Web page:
ALBUM REVIEW: Action Bronson’s Blue Chips 2

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“Blue Chips”.

Tyler Schmader

Queens-area-rapper Action Bronson has carved himself out an interesting niche in the underground rap scene. His affinity for food, obscure sports references, slapdash production, ridiculous imagery and non-sequiturs have set him apart from the crowd of old-school rap emulators that have emerged from New York in the past. Yet his his unique brand of mafioso rap has seldom changed over his career, which has left some of his projects sounding uninspired and similar to one another. “Blue Chips 2”- the sequel to the critically acclaimed “Blue Chips” mixtape- leaves his recipe mostly untouched.

Yet this is not a bad thing. Bronson sticks with his guns and proves with this album that he is to Mafioso rap what Pusha T is to coke rap. He can continue to wax poetic about hookers and passé sports cars, and it will sound as spry and fresh as it did when he started. What lets Bronson continue to tread the same ground over and over is his immense charisma, his ability to paint pictures with his lyrics, and the talented producers that create the albums with him.

The producer that acts as Action Bronson’s partner on this joint, Party Supplies, is a perfect match for him. Bronson’s braggadocious, nasally delivery is perfectly complemented by Supplies’ energetic, sample heavy, boom-bap beats. The samples used in this album are unorthodox to say the least, but well used nonetheless. Everything/one from Phil Collins, to an Applebee’s commercial can and will be used successfully.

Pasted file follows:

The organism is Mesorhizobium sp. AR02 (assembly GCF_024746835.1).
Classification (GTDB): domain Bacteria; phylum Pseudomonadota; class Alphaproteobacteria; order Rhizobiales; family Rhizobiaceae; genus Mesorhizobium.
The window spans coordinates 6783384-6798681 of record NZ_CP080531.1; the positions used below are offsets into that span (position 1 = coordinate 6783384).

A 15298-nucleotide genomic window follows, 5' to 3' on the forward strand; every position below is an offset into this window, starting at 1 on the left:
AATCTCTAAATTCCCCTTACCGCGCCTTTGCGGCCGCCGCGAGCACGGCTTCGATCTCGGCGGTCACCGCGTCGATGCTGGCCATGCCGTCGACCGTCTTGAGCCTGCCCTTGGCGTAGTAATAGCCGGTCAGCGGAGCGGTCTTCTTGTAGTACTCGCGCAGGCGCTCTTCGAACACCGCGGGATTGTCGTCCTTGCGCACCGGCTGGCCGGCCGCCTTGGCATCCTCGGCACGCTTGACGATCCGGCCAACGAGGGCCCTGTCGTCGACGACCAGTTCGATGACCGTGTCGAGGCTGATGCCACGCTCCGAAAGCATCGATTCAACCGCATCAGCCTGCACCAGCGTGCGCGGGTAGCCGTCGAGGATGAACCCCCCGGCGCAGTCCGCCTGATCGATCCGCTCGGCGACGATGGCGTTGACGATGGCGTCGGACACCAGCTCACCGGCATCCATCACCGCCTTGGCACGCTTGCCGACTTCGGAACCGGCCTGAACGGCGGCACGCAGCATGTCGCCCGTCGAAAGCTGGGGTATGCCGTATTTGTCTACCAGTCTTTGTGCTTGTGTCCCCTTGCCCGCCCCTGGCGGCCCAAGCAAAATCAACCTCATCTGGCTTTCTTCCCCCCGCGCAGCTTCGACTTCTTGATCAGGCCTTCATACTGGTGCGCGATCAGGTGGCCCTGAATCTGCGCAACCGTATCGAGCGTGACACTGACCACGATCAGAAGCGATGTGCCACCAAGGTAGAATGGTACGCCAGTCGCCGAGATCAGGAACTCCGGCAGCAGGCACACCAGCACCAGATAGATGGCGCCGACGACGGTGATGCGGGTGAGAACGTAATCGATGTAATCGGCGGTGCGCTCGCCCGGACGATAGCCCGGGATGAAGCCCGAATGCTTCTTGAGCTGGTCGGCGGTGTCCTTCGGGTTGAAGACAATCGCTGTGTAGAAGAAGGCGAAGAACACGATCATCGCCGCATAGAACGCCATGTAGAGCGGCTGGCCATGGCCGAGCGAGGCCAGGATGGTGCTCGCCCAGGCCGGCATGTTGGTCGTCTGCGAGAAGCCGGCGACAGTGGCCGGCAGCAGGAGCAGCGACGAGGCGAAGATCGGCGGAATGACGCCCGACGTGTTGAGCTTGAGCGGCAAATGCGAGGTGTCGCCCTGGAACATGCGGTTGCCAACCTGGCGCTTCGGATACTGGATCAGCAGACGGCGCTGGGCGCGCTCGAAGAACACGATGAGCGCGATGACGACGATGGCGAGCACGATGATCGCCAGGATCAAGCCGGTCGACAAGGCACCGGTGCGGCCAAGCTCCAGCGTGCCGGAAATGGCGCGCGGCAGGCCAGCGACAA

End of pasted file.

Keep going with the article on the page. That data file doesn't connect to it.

Bronson’s taste in everything from cars, to women, is unusual to say the least. As are his references. Everyone from MLB veteran Placido Polanco, to WWE wrestler Rey Mysterio, are name dropped. Every time he references bygone celebrities or obscure athletes, you can’t help but be intrigued. And regardless of whether or not you understand them, the references definitely contribute to his oddball persona.

Take, for example the song “Contemporary Man”, in which a slew of 80’s hits are chopped and edited, and both Supplies and Bronson show their worth, with Supplies showing he can make about anything into a superb beat, and Bronson demonstrates his ability to ride just about any beat adeptly. The absurdity of this song is echoed in the rest of the album as well, with NBA games being rigged, many backflips being done, and lots of marble being imported throughout the album.

“Blue Chips 2” is above all, a fun album. Bronsons ridiculous persona is showcased beautifully, and is complimented well by the excellent production of Party Supplies. This duo work together well, and create a worthy successor to “Blue Chips”.